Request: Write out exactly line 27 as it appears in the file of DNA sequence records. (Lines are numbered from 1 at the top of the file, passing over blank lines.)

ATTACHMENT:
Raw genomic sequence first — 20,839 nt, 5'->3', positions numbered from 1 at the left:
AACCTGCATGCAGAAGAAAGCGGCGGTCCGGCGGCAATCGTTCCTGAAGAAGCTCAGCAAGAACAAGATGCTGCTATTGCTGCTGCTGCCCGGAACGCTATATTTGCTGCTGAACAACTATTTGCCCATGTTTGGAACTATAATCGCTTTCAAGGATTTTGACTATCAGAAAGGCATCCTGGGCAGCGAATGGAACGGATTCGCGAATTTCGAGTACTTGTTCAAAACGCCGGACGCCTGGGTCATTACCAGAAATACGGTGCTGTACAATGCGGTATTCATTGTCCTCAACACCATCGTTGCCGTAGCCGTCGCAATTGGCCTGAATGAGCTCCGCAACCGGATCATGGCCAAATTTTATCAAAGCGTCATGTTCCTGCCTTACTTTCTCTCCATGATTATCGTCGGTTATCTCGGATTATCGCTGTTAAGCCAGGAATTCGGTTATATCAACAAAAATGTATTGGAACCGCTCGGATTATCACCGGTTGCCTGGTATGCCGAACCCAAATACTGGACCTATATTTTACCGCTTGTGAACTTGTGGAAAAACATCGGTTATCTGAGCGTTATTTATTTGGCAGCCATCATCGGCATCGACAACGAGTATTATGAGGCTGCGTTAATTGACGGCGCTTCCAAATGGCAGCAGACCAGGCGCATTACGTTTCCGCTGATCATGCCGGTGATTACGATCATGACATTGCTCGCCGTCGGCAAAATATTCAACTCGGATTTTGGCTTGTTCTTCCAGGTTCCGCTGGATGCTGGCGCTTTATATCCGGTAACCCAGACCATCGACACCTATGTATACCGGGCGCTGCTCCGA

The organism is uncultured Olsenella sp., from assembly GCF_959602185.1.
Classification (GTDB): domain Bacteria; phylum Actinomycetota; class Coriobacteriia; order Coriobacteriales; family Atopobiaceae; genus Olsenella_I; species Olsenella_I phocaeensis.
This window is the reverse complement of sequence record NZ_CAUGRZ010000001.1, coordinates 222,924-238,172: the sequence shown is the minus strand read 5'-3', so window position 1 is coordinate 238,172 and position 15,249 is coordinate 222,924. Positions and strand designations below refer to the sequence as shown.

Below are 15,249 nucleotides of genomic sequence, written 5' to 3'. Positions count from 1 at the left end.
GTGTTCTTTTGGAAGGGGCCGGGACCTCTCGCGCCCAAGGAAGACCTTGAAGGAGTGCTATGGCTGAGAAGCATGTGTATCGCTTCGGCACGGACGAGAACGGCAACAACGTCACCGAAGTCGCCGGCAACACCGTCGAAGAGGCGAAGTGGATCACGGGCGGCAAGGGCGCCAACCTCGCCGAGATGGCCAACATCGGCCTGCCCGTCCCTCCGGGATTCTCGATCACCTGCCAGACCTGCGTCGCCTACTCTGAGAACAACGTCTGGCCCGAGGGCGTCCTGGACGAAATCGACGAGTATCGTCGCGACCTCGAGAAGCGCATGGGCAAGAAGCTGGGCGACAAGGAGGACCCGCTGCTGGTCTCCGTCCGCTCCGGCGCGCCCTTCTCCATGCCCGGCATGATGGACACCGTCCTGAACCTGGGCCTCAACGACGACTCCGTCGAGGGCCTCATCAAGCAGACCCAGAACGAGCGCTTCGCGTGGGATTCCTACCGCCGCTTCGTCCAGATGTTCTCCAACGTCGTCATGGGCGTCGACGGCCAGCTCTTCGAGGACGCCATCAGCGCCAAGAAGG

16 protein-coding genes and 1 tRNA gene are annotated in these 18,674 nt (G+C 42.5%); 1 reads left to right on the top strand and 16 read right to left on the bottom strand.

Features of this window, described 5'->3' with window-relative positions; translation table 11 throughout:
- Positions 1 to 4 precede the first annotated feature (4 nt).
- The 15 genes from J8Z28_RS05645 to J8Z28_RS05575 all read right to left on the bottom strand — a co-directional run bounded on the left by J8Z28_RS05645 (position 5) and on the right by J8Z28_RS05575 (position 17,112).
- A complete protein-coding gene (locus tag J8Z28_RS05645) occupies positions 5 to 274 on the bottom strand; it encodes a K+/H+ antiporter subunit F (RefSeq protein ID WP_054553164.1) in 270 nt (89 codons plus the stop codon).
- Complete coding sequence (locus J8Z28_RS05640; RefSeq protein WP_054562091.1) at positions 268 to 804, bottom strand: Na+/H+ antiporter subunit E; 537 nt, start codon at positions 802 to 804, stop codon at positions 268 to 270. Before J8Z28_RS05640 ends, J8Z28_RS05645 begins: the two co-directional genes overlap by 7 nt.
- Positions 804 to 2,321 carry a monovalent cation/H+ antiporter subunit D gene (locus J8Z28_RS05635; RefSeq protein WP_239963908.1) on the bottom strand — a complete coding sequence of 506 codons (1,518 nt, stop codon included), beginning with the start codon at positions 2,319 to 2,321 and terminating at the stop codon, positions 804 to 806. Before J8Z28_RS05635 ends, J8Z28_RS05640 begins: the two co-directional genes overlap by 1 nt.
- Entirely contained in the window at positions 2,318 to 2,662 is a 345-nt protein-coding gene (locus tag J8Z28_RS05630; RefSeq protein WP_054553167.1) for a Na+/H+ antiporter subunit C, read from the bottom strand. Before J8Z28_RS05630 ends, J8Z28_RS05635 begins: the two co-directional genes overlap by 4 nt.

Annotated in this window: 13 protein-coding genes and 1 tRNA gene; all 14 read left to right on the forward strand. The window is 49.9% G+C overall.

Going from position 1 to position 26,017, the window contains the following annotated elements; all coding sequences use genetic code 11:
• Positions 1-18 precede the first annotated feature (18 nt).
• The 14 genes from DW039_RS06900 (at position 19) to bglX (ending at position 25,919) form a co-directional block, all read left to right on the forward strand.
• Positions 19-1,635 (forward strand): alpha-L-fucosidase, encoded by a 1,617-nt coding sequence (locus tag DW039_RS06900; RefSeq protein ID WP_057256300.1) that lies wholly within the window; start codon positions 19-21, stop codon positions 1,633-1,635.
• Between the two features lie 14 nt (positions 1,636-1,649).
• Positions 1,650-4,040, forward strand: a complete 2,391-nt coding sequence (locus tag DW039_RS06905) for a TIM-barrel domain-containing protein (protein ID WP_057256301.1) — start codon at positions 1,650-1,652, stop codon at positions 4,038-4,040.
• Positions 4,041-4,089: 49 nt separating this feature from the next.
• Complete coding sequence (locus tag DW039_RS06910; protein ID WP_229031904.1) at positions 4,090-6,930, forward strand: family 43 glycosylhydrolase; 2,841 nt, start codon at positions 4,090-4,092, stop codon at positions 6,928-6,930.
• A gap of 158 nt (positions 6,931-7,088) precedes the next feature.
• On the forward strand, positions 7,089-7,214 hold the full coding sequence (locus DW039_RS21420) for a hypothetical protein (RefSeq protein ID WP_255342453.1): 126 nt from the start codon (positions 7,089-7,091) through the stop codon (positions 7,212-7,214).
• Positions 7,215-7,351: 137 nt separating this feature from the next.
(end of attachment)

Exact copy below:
• Positions 7,215-7,351: 137 nt separating this feature from the next.